2020 has changed us forever.
The pandemic has marked a critical shift in global history, and the next few years will be spent trying to build a new version of normal.
Still, not all hope is lost. While the economy isn’t in its best shape today, we’ve also seen a rise in new business opportunities, with digital marketing and e-commerce efforts leading the way.
As we continue to brave these strange times, business leaders mostly fall into one of three categories:
- Thriving but not relying solely on their wins
- Doing a great job at keeping afloat but afraid to make bold choices
- Disillusioned, tired, and uninspired
Whichever category you identify with, you’re likely approaching this year with caution. Don’t be disheartened. Whether you’re optimistic and ready to start a fire or financially hurt and more worried than ever, know that there’s a lot of time and space to rewrite how your business is going to look like for the rest of the year.
Here are four things you can gear up for to own the remainder of 2021
1. Embrace change with open arms
Change is never comfortable, especially if the systems and routines you’ve worked hard to put in place conveniently generate you profit. Nonetheless, change is constant for a lot of business owners, and the virus has only hastened the pace.
If anything, one doesn’t even need to be an expert to understand that our previous ways of running businesses and acquiring clients don’t work anymore.
Not only do consumers demand more heart and intention these days, but people are more critical of value too. From influencer marketing to online startup consultations, people demand more from the brands and key figures they support.
That said, leaders have to be headstrong in treating the causes of these changes. For instance, one terrific way to ensure you’re on top of everything is by implementing a quarterly evaluation of how things are working out for your brand during these times.
Ask yourself the difficult questions:
- What external factors are huge enough to change all of how you’re running your business at present?
- What are the most feasible solutions to these problems?
- How do you ensure income streams are consistent in the face of the evolving business landscape?
- How relevant will your business be in the next 6 months, 1 year, or even 5 years?
2. Your market’s needs come first
While the rules of supply and demand are very much still the same, everything else that comprises how products and services are extended has changed. With production and distribution going through a whole lot these days, product-driven businesses are trying extra hard to remain operational and efficient.
Furthermore, evolving customer needs and social distancing have left numerous industries reeling from economic suffering. On the other hand, dozens of service-based businesses are discovering that their offerings are no longer in heavy demand.
Why is that?
Because the customers’ needs are changing and their problems are consistently evolving by the day.
Keep asking how you can better serve your audience and find out what matters most to your demographic. The more in the know you are, the easier it will be to adjust what you need to.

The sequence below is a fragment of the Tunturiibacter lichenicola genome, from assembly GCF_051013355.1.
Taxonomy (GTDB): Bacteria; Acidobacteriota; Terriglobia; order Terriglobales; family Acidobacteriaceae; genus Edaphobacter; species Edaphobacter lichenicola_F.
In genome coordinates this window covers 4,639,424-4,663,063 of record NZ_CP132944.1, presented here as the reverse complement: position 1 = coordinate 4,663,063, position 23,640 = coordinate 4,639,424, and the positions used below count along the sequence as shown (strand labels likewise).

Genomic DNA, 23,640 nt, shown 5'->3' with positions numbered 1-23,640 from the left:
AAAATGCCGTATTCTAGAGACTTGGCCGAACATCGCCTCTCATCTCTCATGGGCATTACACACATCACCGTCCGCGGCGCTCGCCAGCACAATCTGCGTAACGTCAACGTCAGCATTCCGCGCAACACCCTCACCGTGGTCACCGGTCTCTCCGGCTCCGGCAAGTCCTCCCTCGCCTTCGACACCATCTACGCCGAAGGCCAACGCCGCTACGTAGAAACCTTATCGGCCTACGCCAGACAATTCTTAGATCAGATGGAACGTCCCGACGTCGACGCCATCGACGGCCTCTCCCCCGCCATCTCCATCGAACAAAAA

Run surveys, schedule calls, read social media comments, do everything in your power to be as empathetic as possible. Businesses that don’t have it in them to feel are bound to fail.
3. Work smart, not hard
Over are the days when only the hardworking people get the reward. Although in no way are we insinuating that diligence doesn’t pay off, what we’re establishing here is how tremendously different employment and entrepreneurship are now.
Since more people are now comfortably commodifying intellectual capital, the capacity to rake in good money is less about our ability to put in extra work, but more about how we can optimize our resources to make them work for us.
Quite arguably, success isn’t (only) reliant on hard work anymore, but the principles and practices you adhere to.
For example, why have your team perform time-intensive tasks when you can count on enterprise programs to streamline the work?
Nowadays, success is about leveraging human collaboration and technology; this is what working smart looks like today.
4. Profit is intentional
One of the most overused internet quotes that floats around the web every so often is this: chase your dreams and money will follow. There are multiple variations to this statement, but you get the point.
After everything’s been said and done, passion doesn’t pay the bills; intentional profit does.
By adopting a mindset dependent on measurable metrics, you easily shift your focus on how else you can make the most of your products and services. By doing this, you put a premium on initiatives that drive income.
On that note, it’s imperative that business leaders are able to marry the idea of profit and purpose. Of course, the last thing you’d want to come off to your customers is just wanting to bag their coins.
As such, efforts to better produce good products and services should be constant. Success is no longer a product of hard work but the careful execution of a feasible vision.
There are so many things that can be said and done in the business space. At the end of the day, what matters is that entrepreneurs are taking multiple strides forward in future-proofing their brands.
The future is all online.
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